Bosnia was one of the toughest challenges I faced as President. In 1995, I addressed the nation, describing the situation: For nearly four years a terrible war has torn Bosnia apart. Horrors we prayed had been banished from Europe forever have been seared into our minds again. Skeletal prisoners caged behind barbed-wire fences, women and girls raped as a tool of war, defenseless men and boys shot down into mass graves, evoking visions of World War II concentration camps and endless lines of refugees marching toward a future of despair. Bosnia was a small spot on the map of the world where humanitarian and geopolitical considerations collided, forcing the conscience of a superpower to come to grips with its role in the world.
As the war raged in Bosnia, Swanee Hunt, serving as our ambassador to Austria, brought to my attention news not making headlines: that the women of Bosnia had been organizing to try to prevent the war, and they were still doing everything they could, even in the face of ruthless “ethnic cleansing,” to hold together their culturally diverse communities. She came to me again in early 1996, right after the Dayton Peace Agreement was signed, to discuss the bridge building work of those women. I immediately recognized a good idea and was proud to announce a few months later a $5 million start-up contribution by the U.S. government to a new Bosnian Women’s Initiative. Through training and microcredit loans, that program has enabled many war-weary women to improve their families’ situations, and, at the same time, help regenerate a ravaged economy.
The United States supported numerous other endeavors, public and private, to promote lasting peace and prosperity in Bosnia. Whether in economic activity, democracy building, or cultural exchange, our assistance has aided those who believe in bringing people together rather than dividing them. We Americans enjoy a great many privileges, but we also have a responsibility to be true to the values behind those privileges whenever and wherever we can. It’s in our best interest.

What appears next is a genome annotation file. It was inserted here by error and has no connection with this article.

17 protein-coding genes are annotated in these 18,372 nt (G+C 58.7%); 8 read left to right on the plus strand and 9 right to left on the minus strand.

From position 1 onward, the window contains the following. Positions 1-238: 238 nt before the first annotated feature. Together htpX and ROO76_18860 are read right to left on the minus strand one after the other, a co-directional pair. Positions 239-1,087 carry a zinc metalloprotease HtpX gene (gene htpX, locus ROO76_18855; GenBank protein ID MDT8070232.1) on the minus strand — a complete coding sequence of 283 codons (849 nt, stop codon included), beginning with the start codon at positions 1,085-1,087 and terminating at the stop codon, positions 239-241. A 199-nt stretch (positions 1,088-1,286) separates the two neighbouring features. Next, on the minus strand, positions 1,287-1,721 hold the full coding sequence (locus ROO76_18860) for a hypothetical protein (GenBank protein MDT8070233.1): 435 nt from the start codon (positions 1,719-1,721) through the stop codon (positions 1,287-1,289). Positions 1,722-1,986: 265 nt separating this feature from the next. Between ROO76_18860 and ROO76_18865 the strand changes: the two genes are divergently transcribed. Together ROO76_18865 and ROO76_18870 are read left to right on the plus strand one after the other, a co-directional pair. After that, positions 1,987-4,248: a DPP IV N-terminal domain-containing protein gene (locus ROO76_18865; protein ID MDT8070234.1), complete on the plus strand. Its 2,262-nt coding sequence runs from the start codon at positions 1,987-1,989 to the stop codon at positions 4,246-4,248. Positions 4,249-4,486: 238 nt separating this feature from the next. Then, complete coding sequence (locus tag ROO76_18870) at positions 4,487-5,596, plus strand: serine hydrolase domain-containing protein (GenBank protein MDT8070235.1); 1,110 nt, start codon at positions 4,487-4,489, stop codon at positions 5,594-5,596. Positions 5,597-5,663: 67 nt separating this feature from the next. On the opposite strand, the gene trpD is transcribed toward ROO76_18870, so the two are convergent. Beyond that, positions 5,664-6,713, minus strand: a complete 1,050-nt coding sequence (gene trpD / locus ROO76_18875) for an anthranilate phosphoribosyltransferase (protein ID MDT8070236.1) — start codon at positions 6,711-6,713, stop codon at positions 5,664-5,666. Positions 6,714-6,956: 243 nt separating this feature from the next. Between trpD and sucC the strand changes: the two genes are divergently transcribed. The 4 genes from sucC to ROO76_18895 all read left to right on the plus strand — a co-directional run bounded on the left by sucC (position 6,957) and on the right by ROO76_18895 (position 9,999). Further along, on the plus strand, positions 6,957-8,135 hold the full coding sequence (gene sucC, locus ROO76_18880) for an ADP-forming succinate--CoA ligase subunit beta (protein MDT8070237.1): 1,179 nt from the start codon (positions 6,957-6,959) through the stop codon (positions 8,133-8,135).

Women must be included in this work. Coming out of a vicious war in which so many men were killed in the fighting, Bosnia’s future may depend more than ever on its women. A democracy functions best when all its citizens are engaged. Replacing tyranny with justice, healing deep scars, exchanging hatred for hope . . . the women in This Was Not Our War teach us how. Peace isn’t an event, it’s a process—and as the Middle East and Northern Ireland have shown us, it doesn’t always move forward. These women inspire us with their courage to hope. In return, we owe it to them to help them lock in their gains and keep their momentum.
I keep near me in my office the following lines of verse by Seamus Heaney, which I have repeated often around the world:
History says, Don’t hope
On this side of the grave.
But then, once in a lifetime
The longed-for tidal wave
Of justice can rise up, And hope and history rhyme.
So hope for a great sea-change
On the far side of revenge.
Believe that a further shore
Is reachable from here.
Believe in miracles
And cures and healing wells.
With those words in mind, I think of Slobodan Milosevic and others indicted for crimes against humanity in The Hague. And while, yes, that looks as if it’s a miraculous achievement, much work still remains to be done in Bosnia at the grassroots. Peace is built every day through ordinary exchanges and events. The women of This Was Not Our War know that, as they know unity and strength can come from diversity, that it’s possible to honor their distinctive traditions and still relish life with their neighbors, and that the source of lasting peace is the human heart. I salute their foresight and their courage, their action and resolve. In their stories, we read the history of humankind. In their vision, we glimpse possibilities for our future.
WILLIAM JEFFERSON CLINTON